11 Web Hosting Security Best Practices

The internet has established its reign all over the world. At the same time, the entities living here including the websites are more prone to cyber-attacks than ever. The electronic criminals can get to your well-crafted site in seconds using cutting-edge technologies and stop it from becoming the sensation you dreamt of. To prevent you from being the victim of distressing situations like this, we have compiled a list of the best practices in ensuring hosting security.

web hosting security

1. Backups

Every company holds sensitive or crucial information on their websites, loss of which can cause serious setbacks in their daily operations and plans. To resolve this situation, most hosting companies include backups in their hosting plans. This can take place at any frequency like daily, weekly or monthly. Most of them do so automatically, but there are some which let you manually handle the backup process.

Some web hosts put a limit on this backed up data or on how often it will happen. Usually, the plans with a higher price tag offer unlimited daily backups. Nevertheless, read the conditions hidden behind a small question mark put up as superscript with the backup option. That will let you know all the associated restrictions. Also, see if they offer easy restoration points or not. Because if you can’t retrieve the backed up data, then what’s even the point?

2. Network Monitoring

Network monitoring means checking the internal network for intrusions or unusual activities on a regular basis. This practice will let your system admins instantly identify any attack attempt or possible spread of malware between servers.

3. Malware Scanning

Malware scanning is typically part of any decent hosting plan by default. Specific web security brands like SiteLock carry out this function. So if the website of your chosen provider flashes a seal of protection from such a company, it is a sign that the host has already taken protective measures against malware. You can view their rating and see when their site was scanned last.

Also, there are many software systems available nowadays which efficiently scan for those elements. Some of the notable ones include ClamAV and rkhunter. Install any of them to keep these dreadful entities out of your server.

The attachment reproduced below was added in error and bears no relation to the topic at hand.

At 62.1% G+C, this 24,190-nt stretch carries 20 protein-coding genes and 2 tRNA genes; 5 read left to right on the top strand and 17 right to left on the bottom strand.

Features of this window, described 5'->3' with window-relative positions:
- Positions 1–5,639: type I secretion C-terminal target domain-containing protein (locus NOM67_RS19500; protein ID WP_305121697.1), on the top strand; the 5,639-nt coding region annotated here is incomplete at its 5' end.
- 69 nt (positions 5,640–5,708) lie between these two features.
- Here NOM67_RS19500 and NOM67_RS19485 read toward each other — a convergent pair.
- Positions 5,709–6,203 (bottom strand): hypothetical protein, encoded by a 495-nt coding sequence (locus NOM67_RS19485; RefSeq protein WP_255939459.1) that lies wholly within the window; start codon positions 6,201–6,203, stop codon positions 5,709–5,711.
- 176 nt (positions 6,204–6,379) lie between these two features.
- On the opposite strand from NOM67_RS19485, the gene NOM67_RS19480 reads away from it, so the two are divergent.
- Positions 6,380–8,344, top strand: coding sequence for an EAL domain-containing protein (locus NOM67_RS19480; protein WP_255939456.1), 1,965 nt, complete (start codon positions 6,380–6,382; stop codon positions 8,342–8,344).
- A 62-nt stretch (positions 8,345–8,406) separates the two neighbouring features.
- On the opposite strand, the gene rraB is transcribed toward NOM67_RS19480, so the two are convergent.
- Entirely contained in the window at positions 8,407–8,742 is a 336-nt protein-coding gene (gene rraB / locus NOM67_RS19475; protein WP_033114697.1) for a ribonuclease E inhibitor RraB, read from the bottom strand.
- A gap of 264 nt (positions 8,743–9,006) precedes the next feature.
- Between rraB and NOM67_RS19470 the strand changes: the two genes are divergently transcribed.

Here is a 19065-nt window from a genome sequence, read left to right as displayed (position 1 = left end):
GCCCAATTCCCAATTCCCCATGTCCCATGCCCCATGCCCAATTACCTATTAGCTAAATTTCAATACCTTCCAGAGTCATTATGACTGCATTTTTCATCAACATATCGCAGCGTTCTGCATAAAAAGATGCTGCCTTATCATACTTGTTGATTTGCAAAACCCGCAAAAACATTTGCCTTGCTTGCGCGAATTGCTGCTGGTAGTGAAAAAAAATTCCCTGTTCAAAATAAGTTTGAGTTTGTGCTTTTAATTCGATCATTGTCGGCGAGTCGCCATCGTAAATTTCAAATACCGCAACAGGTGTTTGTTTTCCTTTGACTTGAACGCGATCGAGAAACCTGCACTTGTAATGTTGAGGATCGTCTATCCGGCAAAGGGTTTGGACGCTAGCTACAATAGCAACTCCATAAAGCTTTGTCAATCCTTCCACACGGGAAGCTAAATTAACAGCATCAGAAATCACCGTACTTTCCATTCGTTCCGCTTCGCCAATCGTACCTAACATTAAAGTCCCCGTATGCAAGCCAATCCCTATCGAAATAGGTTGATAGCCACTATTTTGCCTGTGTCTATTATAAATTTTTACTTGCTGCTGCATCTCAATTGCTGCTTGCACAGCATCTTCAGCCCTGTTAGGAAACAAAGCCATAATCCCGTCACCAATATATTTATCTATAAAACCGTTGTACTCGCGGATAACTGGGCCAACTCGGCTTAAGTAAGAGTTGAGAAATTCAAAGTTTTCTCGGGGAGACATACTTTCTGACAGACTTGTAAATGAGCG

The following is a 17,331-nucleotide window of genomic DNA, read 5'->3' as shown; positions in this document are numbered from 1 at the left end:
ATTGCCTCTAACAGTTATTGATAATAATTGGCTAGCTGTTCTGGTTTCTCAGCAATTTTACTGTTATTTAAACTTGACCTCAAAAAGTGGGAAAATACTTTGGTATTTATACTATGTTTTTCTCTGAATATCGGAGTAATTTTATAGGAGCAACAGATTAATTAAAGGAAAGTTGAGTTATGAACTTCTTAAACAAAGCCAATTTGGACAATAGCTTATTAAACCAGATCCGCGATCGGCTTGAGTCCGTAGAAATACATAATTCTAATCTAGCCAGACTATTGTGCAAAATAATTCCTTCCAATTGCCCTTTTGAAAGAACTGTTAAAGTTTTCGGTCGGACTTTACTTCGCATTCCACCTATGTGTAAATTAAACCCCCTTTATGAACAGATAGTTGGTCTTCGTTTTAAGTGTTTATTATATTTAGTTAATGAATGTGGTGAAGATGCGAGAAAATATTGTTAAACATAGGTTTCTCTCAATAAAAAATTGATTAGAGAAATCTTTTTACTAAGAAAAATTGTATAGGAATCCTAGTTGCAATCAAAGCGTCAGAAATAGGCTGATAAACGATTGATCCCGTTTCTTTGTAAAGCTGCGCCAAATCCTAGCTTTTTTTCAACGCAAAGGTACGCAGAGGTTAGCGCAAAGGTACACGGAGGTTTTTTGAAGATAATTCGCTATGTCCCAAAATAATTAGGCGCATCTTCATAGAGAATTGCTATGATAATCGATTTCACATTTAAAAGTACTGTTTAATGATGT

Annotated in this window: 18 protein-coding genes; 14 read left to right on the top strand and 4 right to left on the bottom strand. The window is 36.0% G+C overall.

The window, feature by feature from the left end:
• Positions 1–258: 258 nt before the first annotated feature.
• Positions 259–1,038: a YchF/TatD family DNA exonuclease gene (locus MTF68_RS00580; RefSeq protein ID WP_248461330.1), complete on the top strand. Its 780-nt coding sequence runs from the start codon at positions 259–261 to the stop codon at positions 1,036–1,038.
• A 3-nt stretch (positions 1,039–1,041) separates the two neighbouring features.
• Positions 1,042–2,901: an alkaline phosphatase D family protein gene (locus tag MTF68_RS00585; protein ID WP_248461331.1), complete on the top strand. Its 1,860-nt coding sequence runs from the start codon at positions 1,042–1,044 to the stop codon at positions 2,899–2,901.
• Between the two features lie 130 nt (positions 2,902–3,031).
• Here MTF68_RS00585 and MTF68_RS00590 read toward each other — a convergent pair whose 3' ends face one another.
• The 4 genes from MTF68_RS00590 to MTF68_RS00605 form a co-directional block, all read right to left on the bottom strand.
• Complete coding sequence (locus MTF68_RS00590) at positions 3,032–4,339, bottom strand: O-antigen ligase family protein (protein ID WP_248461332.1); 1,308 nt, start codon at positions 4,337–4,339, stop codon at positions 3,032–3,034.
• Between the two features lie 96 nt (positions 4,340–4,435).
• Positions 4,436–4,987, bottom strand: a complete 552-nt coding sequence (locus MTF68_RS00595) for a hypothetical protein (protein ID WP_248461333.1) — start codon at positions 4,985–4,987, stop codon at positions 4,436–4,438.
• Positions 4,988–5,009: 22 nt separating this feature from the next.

4. SSL/TLS and Firewall

SSL stands for Secure Socket Layers. Both SSL certificates and firewall are an absolute must for any hosting type. You need to put up a firewall around your website which will keep it safe from basic cyber-attacks. SSL technology keeps sensitive data (like customer information and bank account details) safe from falling into the wrong hands. It encrypts the data during communication between two or more servers.

5. DDoS Attacks Prevention

DDoS is short for Distributed Denial of Service. Attacks like this disrupt your website services by flooding its resources with overwhelming traffic, rendering it unavailable to the visitors. It can be primarily prevented by a robust firewall but will require much stronger security setups to save the website from intrusion.

6. Access Restrictions

The host needs to specify the access restrictions for the server and other machines included in the infrastructure. Nobody but the system admin and other trained technicians of the team bearing a security clearance will get to access the devices. You can also whitelist the IPs who are allowed to access these servers. Prevent malicious individuals from hacking your resources by disabling the login privilege at user root level.

7. Secure Shell (SSH)

If you access the command line of the webs server, then SSH or Secure Socket Shell provides you a secure pathway to access the web server. This cryptographic network protocol keeps the information stream between these technical experts and the respective remote machines safe through encryption.


SFTP stands for Secure File Transaction Protocol. It takes care of file management including adding, deleting or moving the documents to different folders. SFTP secures such processes by incorporating each with a secure password.

9. SQLi Prevention

SQLi or SQL injection is a methodology through which hackers inject their rouge code into your website’s coding. It is one of the oldest techniques and is still a prevalent one in the cyber-crime universe. Sites which depend on SQL-based databases are more prone to such attacks. To battle this out, your programmers must have a cheat sheet handy.

However, in the hosting world, most reputable providers prevent SQL injections with their measures. Primarily, they ensure regular updates of the firmware including themes, plugins, and software. Then, they can configure the WAF (Web Application Firewall), implement cross-site scripting and vulnerability probing to prevent SQLi occurrences.

Besides, they take help of security brands like SiteLock who scans the website for possible injection vulnerabilities, notifies you through email about it and then let their expert personnel eradicate them.

10. Passwords

Everyone who has access to the backend of your website must possess strong passwords. The administrators and other staff on this panel must also change their password if any hacking attempt is detected. There should be password strength policies in place, and everyone must comply. If one can’t come up with a strong enough password, secure password managers can generate a unique and complex one for them.

11. Software Updates

The CMS and other applications need to be regularly updated since the latest upgrades include remedies to all security risks discovered so far. The manufacturing companies of these software systems come with patches to resolve the newest security holes. This is why, even if it appears to be an insignificant deal, regular software updates are crucial to your website’s security.

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